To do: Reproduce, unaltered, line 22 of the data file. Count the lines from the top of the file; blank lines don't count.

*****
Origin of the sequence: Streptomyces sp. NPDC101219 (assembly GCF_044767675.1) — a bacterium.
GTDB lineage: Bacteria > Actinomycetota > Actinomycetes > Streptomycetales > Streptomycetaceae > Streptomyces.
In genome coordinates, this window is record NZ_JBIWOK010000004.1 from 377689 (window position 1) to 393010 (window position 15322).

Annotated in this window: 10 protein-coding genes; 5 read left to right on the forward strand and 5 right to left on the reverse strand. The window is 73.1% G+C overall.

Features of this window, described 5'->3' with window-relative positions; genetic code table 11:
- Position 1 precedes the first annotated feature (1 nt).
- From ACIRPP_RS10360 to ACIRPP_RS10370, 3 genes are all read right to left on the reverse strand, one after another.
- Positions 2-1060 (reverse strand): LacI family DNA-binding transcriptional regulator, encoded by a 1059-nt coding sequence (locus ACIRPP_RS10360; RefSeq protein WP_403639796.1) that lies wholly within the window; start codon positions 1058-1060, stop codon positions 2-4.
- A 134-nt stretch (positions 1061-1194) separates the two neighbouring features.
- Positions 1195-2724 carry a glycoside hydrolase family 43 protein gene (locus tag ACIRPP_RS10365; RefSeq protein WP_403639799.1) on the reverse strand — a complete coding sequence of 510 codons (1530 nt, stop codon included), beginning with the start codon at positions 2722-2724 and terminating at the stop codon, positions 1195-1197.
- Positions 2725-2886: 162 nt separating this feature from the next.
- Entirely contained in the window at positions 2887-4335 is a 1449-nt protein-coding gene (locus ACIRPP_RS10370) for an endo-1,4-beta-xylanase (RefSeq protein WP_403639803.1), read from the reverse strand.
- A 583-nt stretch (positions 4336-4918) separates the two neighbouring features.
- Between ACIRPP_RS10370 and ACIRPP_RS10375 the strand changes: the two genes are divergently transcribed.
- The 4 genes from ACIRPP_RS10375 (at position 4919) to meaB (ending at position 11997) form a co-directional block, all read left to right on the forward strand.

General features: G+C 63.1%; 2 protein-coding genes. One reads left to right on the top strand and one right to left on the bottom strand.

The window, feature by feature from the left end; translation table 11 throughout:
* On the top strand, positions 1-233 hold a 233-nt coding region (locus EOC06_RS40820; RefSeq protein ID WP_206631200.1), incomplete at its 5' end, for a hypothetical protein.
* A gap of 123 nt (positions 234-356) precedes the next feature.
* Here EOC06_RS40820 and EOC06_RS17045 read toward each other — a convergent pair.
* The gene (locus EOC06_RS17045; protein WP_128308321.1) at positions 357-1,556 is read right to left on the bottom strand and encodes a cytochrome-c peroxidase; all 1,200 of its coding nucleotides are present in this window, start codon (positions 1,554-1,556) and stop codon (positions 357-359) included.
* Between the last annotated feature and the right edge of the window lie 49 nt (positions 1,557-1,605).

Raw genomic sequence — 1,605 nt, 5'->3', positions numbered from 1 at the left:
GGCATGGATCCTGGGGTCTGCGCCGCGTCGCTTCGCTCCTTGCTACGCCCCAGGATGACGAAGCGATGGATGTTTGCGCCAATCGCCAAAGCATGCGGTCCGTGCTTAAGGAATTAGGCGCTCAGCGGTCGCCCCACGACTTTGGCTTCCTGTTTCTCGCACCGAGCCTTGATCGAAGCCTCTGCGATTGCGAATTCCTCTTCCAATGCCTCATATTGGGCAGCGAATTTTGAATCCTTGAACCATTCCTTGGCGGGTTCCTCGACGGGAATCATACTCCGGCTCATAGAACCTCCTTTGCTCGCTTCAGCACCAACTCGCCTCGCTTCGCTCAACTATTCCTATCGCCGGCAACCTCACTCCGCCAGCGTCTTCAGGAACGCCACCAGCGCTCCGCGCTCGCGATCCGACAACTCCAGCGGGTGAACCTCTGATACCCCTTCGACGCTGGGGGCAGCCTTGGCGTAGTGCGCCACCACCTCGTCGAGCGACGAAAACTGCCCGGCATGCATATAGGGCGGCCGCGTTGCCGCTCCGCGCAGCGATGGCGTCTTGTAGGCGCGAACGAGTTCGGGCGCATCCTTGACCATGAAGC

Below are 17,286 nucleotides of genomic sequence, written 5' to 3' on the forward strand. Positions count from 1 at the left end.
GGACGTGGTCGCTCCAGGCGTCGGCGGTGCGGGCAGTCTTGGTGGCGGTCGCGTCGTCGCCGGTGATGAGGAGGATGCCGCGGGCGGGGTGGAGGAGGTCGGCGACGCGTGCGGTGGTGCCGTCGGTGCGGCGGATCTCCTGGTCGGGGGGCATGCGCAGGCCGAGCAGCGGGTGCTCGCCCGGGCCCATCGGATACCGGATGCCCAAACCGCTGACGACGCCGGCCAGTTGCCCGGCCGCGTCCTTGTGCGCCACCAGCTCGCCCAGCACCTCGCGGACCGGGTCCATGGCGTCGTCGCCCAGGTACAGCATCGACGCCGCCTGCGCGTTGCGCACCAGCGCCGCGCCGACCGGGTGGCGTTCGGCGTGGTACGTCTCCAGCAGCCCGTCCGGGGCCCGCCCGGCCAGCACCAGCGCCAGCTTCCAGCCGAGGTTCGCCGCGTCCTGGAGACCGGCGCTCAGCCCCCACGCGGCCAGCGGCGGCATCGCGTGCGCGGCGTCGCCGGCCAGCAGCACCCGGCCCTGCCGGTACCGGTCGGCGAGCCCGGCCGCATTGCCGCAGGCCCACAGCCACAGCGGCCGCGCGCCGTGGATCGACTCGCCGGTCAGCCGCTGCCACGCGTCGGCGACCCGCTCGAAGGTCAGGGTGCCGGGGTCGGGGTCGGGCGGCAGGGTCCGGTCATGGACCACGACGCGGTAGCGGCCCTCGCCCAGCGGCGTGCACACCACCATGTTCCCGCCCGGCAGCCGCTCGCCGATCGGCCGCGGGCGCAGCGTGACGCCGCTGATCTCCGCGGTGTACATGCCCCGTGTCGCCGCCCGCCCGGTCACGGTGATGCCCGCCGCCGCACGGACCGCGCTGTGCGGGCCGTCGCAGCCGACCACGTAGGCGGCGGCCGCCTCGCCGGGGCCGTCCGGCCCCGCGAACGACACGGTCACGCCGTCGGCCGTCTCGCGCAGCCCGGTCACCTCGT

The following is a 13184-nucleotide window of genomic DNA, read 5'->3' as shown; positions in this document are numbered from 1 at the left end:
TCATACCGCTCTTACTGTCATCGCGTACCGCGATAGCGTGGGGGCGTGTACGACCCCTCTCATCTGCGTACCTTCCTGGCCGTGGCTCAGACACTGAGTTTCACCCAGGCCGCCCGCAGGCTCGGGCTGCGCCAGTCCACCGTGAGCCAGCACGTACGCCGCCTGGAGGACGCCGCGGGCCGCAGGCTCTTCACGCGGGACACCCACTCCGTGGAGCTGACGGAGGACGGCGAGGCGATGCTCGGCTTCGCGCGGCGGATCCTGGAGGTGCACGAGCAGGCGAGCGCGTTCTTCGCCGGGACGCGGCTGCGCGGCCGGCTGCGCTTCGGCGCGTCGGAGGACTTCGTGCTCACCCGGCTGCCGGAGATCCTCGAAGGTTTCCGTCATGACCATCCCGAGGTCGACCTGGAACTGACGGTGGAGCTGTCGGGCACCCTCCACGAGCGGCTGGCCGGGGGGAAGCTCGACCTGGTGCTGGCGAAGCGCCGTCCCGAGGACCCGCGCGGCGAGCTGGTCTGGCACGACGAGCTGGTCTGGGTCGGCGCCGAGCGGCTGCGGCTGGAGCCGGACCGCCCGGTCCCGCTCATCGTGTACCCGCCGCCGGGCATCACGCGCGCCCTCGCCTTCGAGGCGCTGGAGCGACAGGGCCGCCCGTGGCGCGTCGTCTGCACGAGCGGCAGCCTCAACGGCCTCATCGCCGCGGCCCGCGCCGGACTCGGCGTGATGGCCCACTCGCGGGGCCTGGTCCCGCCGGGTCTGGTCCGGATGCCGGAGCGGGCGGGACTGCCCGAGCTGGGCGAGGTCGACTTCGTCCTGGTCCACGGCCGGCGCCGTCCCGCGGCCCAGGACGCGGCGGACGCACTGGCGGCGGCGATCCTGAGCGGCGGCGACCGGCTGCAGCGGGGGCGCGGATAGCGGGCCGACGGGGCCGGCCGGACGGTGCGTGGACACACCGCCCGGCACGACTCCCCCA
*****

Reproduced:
* Between the last annotated feature and the right edge of the window lie 49 nt (positions 1,557-1,605).